The “deepest and sharpest infrared image of the distant universe to date” has been revealed.

The photo was made public by NASA and is the first to be taken by the world’s most advanced telescope, the James Webb Space Telescope (JWST).

“We are looking back over 13 billion years … and we are going beyond … this is just the first picture and since we know the universe is 13.8 billion years old, we are almost back to the beginning,” he said. NASA administrator Bill Nelson.

“It will be so accurate that you will see if the planets are habitable or not. And when you look at something as big as this we will be able to answer questions that we don’t even know what the questions are yet.”

The image released tonight shows a cluster of galaxies called SMACS 0723 and is the first of a series to be revealed in the coming days.

It is the farthest that humanity has ever seen in both time and distance, closer to the dawn of time and the edge of the universe, with part of the image showing light just after the Big Bang.

JWST isn’t just a 32-year-old Hubble Space Telescope upgrade. It is a whole new way of looking at the universe.

The telescope’s light-gathering ability – the best measure of its power to “see” things – is more than double that of Hubble. In addition, the $ 10 billion machine is designed to see objects using infrared light.

Although invisible to the human eye, infrared is the color of the oldest and faintest objects in the universe.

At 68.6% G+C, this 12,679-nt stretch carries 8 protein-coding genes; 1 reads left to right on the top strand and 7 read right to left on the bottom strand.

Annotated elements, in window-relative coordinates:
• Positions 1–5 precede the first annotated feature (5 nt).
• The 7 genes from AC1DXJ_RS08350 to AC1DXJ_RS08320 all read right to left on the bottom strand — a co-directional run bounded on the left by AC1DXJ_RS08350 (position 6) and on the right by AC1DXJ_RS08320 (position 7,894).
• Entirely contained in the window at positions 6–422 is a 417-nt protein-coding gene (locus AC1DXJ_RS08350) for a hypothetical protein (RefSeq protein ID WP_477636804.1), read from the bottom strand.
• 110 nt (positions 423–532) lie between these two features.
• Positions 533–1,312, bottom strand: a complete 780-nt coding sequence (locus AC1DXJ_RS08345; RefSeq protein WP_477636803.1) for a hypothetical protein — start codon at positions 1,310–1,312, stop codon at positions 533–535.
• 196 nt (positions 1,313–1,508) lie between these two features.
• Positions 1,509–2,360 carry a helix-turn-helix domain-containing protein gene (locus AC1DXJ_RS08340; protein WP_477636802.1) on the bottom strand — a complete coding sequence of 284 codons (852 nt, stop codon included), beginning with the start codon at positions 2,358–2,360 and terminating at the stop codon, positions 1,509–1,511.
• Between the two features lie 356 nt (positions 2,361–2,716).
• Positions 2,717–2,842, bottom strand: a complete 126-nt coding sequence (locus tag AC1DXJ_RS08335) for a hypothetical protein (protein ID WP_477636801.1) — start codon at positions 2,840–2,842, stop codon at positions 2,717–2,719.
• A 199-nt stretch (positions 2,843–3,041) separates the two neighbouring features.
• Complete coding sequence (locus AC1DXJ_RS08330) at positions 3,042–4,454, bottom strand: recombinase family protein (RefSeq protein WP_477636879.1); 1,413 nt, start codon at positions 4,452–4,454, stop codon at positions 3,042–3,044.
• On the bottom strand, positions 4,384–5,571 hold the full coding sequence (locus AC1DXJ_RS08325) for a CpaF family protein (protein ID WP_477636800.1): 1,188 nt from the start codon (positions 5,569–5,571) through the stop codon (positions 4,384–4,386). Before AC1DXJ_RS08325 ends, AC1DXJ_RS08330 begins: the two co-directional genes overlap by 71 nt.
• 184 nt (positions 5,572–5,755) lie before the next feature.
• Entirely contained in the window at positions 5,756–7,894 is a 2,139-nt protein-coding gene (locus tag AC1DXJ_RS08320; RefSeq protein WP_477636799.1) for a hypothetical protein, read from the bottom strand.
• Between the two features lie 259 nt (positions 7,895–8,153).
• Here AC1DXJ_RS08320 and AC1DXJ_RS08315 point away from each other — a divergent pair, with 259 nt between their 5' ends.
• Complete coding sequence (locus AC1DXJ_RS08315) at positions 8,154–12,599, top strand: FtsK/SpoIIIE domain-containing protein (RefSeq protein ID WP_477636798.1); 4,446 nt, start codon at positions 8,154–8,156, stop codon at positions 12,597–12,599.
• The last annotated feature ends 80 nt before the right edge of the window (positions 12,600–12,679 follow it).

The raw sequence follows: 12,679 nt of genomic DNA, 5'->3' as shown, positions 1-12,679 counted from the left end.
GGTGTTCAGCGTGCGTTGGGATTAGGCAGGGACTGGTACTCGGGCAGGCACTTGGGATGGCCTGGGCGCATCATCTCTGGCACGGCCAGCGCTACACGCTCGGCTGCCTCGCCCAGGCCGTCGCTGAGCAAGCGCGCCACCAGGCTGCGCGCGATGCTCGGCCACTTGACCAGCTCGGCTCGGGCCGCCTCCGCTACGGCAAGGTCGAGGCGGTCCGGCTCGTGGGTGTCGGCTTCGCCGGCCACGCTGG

Scientists and engineers from three space agencies, NASA, the European Space Agency and the Canadian Space Agency, worked for 20 years to complete the telescope.

Along the way, several moves were made to cancel the mission as costs and deadlines were exceeded.

The first major challenge for JWST’s designers was to take a telescope larger than two side-by-side double-decker buses into space.

This required Webb to fold in on itself, origami-style. Its huge 6.5m shiny gold mirror was even made to fold into three segments.

To the surprise of even some of those who built it, JWST unpacked flawlessly once it was safely in orbit in January, with every segment of its mirror now perfectly aligned.

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The most powerful telescope in the world launched

The next challenge was to ensure that Webb was cool enough to “see” infrared light – any hot object produces it.

Although space is cold, a glance at the sun’s rays or at the waste heat of its own systems would blind the telescope’s infrared vision just like the headlights of an oncoming car at night.

JWST’s instruments are cooled to -267 degrees centigrade. To protect it from the Sun, the telescope orbits the Earth on the other side of the Moon, shrouded in its shadow.

Its instruments are also protected and dissipate from heat by five layers of tennis court-sized sunshades that unfolded even once the telescope was in orbit.

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Although scientifically important in themselves, the image of today and those that will follow tomorrow are a first taste.

They were chosen to showcase JWST’s capabilities to an entire generation of scientists who will use the orbiting observatory and also to the public who paid for it.

Many discoveries in astronomy and astrophysics come after multiple observations of distant objects over the course of months or years.

This is especially true when studying distant worlds in other solar systems. But can we really expect a 13.8 billion-year-old universe to quickly give up its secrets?

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